Ramiro Gonzales is a living, breathing example of our human capacity to transform and heal. And now Ramiro wants to give life to others: Over the past year and a half, on the inspiration of a spiritual counselor, Ramiro has sought to become an in vivo kidney donor, and donate his kidney as a life-giving act of atonement.
If you also believe in our human ability to change and grow, please join us in signing this petition asking the Texas Board of Pardons and Paroles to save Ramiro Gonzales’s life and stop his July 13 execution.
As observed by Dr. Katherine Porterfield, a Ph.D. psychologist, Ramiro experienced “catastrophic childhood traumatic stress” growing up. When Dr. Porterfield evaluated Ramiro, she found that his childhood trauma was, literally, off the charts. He experienced all ten stress factors that clinicians use to measure childhood trauma—an amount of toxic stress “so extreme,” Dr. Porterfield said, that not a single child in the original Centers for Disease Control study of 17,000 children that developed these stress factors had experienced Ramiro’s level of trauma.
Ramiro’s mother abused inhalants and alcohol when she was pregnant with him, and overdosed so intensely when he was in her womb that her stomach had to be pumped. He was eventually sent to live with his grandparents, who also didn’t care for him. Ramiro was once spotted crawling outside in diapers, walking down the street by himself, and drinking dirty water with a dog. Ramiro’s grandfather was a serial sexual abuser and perpetrator of incest, and had raped Ramiro’s mother and all of her sisters. Ramiro himself also experienced sexual abuse in preschool when his cousin raped him – a deep scar that Ramiro felt he was to blame for.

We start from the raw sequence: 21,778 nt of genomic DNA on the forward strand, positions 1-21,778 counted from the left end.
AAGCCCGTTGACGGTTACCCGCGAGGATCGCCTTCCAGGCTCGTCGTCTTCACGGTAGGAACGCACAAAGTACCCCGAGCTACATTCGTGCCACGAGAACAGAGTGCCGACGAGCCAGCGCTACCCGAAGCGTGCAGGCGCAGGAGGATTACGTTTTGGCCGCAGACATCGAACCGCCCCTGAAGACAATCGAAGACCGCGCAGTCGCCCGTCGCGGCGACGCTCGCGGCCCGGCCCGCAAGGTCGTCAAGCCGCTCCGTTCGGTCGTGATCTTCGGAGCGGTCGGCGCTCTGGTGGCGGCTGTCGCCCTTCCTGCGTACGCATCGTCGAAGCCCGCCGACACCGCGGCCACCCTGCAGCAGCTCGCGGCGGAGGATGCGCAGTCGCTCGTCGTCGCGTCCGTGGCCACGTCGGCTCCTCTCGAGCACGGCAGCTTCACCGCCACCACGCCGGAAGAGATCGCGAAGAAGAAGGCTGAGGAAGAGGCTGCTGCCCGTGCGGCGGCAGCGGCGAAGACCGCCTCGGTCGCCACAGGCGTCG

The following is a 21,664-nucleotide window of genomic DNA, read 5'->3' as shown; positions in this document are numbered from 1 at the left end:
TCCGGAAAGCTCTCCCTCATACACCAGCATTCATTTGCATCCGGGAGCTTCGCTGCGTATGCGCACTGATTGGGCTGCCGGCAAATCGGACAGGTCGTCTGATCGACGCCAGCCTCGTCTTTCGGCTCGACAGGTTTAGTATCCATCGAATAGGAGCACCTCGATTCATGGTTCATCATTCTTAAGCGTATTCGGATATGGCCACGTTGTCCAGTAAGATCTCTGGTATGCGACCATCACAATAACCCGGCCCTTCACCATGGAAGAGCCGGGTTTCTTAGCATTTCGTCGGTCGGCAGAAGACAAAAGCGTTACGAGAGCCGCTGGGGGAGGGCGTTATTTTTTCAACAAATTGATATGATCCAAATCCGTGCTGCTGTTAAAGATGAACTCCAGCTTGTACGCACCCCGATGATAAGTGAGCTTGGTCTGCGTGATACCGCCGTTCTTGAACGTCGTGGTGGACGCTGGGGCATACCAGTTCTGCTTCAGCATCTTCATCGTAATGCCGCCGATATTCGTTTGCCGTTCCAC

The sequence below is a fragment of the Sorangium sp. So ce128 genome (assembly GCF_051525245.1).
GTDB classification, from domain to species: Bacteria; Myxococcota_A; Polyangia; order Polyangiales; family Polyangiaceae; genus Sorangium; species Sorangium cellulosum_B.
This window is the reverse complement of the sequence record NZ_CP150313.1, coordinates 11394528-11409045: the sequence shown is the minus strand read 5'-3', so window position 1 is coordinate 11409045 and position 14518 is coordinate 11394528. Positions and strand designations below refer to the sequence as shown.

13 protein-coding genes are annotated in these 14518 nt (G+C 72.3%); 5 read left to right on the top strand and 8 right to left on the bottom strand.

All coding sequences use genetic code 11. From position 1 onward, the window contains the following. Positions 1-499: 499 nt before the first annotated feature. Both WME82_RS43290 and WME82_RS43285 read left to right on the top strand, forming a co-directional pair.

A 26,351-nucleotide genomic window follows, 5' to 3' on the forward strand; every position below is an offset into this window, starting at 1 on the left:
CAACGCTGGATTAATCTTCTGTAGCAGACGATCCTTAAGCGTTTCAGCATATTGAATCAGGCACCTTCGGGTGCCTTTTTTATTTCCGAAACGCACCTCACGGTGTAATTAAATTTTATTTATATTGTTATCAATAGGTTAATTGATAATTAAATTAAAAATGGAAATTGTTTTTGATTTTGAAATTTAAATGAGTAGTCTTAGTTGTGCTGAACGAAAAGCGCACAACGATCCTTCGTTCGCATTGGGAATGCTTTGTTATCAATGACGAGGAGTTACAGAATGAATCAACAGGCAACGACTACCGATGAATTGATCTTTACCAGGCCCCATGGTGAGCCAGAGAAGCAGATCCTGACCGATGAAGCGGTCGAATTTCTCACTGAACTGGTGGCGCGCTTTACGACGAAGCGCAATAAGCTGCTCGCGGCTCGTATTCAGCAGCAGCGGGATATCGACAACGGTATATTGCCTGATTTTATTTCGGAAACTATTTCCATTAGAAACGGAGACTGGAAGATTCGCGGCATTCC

Ramiro was never cared for, loved, or nurtured. His childhood left psychological scars so extreme that he did not want to live. In fact, he tried to take his life many times between the ages of 14 and 19.
Ramiro has done more than heal from his pain, Dr. Porterfield found; he has grown to feel remorse that is deep and genuine. Ramiro told Dr. Porterfield, “I’m trying to take all these broken pieces and make sense of it.”
And over the last 18 months, Ramiro has taken concrete steps to give his kidney as an act of atonement. Ramiro entered the donation process with the University of Texas Medical Branch at Galveston, where doctors not only approved Ramiro as a donor, but described him as an “excellent candidate.” Ramiro has a rare B blood type, and kidney-failure patients with this blood type often wait years – even up to a decade – for a kidney. If you want the Board of Pardons and Paroles to stop Ramiro’s execution so that he has the opportunity to give life, please sign this petition.
Texas Defender Service
P.S. If you would like to hear Dr. Gripon speak about Ramiro, please check out this video.